Did you know that February is Age-related Macular Degeneration Awareness Month? Well, allow us to tell you more about this disease and what you can do to get the best and earliest treatment for AMD. Read on to learn more!
What is Age-related Macular Degeneration?
Age-related Macular Degeneration affects the back of the eye, the macula, which is the central part of the retina. When the macula becomes damaged from AMD, the center of a person’s vision becomes obscured (e.g., blurred or darkened) leading to a blind spot.
If left un-treated, it is the leading cause of permanent impairment of close-up, detailed vision among people who are 50 years and older. However, as AMD does not usually affect peripheral vision, it typically does not cause total blindness in patients.
What are the types of Age-related Macular Degeneration?
AMD is just one type of disease process that affects the macula, but it is very common. To break it down even further, there are two forms of it: dry and wet.
The dry form is more common and usually progresses slowly in comparison to the wet form. In dry AMD, the appearance of small yellow deposits of waste, called drusen, form under the retina. As the drusen grow, it stops nutrients from reaching retinal cells that process light. When these cells die, vision becomes blurred and worsens over time.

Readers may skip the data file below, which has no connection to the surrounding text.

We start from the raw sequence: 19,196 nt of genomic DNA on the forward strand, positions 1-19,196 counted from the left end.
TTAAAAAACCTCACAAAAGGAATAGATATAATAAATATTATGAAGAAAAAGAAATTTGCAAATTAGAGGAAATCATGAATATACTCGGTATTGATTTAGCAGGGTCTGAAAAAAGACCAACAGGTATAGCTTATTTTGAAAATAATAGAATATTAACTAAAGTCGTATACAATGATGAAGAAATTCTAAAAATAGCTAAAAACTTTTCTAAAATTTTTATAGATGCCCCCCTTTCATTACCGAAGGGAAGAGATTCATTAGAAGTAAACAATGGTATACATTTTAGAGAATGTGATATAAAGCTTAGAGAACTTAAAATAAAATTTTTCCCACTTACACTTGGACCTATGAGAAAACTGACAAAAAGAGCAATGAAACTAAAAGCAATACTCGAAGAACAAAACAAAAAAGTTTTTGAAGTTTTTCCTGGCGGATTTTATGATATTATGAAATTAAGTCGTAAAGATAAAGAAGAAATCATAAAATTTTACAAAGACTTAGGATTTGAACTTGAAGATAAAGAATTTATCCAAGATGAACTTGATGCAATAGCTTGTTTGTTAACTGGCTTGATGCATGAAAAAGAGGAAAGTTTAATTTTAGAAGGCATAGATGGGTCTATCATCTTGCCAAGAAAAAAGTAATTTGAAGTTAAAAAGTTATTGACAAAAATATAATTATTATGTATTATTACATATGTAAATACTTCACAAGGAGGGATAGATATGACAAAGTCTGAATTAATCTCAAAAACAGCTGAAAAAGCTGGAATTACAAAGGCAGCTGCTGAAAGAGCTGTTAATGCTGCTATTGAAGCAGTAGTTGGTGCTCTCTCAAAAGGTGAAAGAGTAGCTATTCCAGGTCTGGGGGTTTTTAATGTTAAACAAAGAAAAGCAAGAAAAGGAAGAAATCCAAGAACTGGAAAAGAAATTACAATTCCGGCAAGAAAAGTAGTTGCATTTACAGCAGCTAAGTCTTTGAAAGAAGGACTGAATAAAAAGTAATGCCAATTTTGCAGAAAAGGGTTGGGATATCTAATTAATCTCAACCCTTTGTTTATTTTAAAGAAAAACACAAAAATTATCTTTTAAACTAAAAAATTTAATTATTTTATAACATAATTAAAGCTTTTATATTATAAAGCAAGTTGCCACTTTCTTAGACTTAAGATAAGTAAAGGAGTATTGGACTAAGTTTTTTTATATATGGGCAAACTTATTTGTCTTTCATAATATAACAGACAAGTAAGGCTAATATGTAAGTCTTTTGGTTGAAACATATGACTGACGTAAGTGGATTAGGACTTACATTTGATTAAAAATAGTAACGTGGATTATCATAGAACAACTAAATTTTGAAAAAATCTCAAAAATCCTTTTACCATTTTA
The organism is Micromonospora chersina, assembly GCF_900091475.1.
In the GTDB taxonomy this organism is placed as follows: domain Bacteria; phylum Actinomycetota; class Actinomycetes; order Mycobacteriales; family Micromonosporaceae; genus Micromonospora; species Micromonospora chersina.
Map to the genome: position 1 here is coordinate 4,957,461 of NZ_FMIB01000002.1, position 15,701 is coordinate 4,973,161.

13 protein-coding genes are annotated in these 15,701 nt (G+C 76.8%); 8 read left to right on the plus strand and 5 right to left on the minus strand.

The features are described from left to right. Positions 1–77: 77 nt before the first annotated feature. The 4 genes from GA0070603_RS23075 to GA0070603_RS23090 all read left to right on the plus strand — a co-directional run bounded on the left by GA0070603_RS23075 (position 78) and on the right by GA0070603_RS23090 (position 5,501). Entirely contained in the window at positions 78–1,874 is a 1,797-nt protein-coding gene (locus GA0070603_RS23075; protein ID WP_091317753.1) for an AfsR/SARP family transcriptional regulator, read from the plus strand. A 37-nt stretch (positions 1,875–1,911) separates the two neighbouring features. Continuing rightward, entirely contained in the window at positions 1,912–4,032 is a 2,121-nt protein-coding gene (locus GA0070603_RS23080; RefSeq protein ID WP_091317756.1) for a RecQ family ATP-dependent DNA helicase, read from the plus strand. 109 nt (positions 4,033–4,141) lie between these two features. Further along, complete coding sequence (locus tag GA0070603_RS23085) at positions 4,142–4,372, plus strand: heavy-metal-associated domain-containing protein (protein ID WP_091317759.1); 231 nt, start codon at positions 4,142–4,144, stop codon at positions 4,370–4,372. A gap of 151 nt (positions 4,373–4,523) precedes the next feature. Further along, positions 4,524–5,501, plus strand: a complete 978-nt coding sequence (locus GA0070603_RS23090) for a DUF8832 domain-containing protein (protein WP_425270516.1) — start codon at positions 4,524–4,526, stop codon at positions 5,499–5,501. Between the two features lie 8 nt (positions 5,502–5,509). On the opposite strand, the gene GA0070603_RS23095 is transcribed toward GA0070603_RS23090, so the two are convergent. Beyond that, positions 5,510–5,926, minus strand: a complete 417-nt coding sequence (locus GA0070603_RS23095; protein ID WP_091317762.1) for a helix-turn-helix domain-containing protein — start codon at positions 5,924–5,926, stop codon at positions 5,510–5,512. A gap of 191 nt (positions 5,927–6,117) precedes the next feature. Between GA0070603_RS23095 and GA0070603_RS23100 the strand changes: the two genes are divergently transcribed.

Conversely, wet AMD is less common but progresses much more rapidly. What happens in wet AMD? New, fragile blood vessels, that frequently break and leak, and scar tissue grow under and into the retina. These factors can cause vision loss.
What preventative measures can patients take?
The best preventative measure patients can take is visiting their eye doctor on a regular basis (i.e., annual eye exams). The good news is that with regular check-ups, early diagnosis, and new treatment options available, doctors can maintain visual acuity and improve vision in most patients with AMD.
As a parting message, we would like to remind you that the Black Hills Regional Eye Institute’s Dr. Prema Abraham is a leading physician in retina procedures. Dr. Abraham also participates in numerous clinical research trials related to macular degeneration to help our patients with this disease. You can learn more about Dr. Abraham here.